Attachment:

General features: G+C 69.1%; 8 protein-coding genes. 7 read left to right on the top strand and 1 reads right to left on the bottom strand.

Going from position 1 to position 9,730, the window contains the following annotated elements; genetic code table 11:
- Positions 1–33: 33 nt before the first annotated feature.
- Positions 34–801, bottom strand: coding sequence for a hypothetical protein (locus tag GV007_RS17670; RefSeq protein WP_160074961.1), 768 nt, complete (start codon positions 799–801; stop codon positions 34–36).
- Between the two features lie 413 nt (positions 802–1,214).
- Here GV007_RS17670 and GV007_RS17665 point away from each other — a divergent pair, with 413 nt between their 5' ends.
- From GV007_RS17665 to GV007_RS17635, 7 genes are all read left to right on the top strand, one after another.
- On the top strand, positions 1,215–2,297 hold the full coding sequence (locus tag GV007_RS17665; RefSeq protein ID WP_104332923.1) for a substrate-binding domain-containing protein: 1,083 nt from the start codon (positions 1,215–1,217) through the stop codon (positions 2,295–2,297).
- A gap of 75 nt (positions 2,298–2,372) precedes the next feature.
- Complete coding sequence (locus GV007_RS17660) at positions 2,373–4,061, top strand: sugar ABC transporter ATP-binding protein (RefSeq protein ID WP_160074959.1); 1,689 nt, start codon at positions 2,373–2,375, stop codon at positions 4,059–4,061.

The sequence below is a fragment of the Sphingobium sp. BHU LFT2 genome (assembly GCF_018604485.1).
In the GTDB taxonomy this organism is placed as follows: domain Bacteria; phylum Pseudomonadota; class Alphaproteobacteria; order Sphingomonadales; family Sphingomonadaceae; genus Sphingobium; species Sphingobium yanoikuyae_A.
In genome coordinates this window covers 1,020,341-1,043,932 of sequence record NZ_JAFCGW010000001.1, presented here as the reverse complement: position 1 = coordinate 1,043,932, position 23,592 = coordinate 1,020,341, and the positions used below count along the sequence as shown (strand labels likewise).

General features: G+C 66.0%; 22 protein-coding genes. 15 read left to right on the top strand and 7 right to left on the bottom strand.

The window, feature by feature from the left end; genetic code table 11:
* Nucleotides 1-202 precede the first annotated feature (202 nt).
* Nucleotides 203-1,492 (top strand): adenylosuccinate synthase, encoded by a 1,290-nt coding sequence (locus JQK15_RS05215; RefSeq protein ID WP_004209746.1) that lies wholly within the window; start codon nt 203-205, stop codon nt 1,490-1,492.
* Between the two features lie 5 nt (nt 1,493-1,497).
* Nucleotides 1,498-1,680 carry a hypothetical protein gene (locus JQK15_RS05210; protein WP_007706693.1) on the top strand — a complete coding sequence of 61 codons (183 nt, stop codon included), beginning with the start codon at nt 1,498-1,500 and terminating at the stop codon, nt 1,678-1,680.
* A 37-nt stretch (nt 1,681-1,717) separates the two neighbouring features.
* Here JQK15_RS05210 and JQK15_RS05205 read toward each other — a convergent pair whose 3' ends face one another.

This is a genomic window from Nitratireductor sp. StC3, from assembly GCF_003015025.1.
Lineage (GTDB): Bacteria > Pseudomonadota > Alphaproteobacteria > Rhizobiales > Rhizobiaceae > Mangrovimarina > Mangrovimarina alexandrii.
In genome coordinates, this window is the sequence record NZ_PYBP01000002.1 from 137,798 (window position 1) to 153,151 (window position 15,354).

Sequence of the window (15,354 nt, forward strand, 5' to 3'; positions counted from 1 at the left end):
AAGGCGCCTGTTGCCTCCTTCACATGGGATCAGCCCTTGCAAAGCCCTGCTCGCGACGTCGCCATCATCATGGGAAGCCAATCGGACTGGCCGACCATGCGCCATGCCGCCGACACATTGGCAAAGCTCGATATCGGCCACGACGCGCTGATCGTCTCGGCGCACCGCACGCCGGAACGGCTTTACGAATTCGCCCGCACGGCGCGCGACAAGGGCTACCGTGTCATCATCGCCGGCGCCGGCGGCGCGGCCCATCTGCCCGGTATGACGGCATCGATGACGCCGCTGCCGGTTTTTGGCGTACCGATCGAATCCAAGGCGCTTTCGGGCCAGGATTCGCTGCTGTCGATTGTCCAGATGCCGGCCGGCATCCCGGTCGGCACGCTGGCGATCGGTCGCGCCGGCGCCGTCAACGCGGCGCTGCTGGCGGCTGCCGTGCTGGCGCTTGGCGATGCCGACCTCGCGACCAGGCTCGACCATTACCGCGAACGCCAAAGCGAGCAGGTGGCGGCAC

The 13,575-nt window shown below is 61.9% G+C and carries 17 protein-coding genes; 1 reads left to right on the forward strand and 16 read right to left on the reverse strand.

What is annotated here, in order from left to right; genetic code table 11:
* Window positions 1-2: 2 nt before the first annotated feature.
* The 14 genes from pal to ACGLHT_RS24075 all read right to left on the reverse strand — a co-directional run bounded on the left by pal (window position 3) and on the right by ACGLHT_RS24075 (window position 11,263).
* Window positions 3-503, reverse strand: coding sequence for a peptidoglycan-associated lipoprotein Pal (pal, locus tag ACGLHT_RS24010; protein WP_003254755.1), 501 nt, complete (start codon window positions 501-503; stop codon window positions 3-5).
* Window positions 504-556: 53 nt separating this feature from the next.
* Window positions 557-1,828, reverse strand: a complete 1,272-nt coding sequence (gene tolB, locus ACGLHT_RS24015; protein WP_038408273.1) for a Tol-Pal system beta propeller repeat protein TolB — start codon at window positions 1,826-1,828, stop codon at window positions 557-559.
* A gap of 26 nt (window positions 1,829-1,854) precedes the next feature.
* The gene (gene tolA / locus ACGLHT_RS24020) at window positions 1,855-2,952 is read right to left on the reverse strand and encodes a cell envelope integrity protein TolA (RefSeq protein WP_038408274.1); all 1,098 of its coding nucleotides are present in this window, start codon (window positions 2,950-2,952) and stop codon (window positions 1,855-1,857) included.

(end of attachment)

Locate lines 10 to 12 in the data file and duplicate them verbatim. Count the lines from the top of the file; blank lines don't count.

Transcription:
- Complete coding sequence (locus GV007_RS17660) at positions 2,373–4,061, top strand: sugar ABC transporter ATP-binding protein (RefSeq protein ID WP_160074959.1); 1,689 nt, start codon at positions 2,373–2,375, stop codon at positions 4,059–4,061.

The sequence below is a fragment of the Sphingobium sp. BHU LFT2 genome (assembly GCF_018604485.1).
In the GTDB taxonomy this organism is placed as follows: domain Bacteria; phylum Pseudomonadota; class Alphaproteobacteria; order Sphingomonadales; family Sphingomonadaceae; genus Sphingobium; species Sphingobium yanoikuyae_A.